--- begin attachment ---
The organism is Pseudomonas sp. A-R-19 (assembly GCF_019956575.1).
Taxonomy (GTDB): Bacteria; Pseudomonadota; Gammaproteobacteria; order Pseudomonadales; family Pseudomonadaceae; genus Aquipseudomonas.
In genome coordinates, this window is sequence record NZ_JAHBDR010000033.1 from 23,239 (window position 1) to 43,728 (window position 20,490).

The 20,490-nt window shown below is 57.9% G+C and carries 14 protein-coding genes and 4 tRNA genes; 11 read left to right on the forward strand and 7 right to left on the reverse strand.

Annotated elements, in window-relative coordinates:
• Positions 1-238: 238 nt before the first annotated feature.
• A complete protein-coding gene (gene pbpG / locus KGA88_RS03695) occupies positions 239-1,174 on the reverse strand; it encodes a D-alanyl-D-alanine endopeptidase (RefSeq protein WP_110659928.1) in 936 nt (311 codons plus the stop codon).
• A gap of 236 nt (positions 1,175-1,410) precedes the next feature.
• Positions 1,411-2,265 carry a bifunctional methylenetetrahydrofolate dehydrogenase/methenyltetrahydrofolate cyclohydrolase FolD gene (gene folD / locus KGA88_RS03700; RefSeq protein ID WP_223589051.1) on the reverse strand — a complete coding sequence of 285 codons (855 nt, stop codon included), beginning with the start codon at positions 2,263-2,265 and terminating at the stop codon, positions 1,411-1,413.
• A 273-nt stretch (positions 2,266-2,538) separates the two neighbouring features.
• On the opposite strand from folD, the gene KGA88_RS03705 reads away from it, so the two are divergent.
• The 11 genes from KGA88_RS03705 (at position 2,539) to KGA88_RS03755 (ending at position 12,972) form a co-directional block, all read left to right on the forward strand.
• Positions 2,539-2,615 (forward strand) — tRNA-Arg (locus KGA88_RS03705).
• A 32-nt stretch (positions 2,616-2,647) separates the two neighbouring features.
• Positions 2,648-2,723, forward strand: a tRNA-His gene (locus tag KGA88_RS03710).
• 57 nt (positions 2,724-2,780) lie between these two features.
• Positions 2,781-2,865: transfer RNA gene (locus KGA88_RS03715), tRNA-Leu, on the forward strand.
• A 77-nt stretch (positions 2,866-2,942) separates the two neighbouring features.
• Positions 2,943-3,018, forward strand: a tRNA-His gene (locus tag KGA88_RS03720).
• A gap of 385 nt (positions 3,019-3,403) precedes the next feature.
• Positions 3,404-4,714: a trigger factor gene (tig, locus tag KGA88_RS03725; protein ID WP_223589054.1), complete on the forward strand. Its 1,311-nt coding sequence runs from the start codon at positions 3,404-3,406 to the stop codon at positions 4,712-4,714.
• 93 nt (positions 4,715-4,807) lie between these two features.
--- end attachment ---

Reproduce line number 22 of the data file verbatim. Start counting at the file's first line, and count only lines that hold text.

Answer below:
• 93 nt (positions 4,715-4,807) lie between these two features.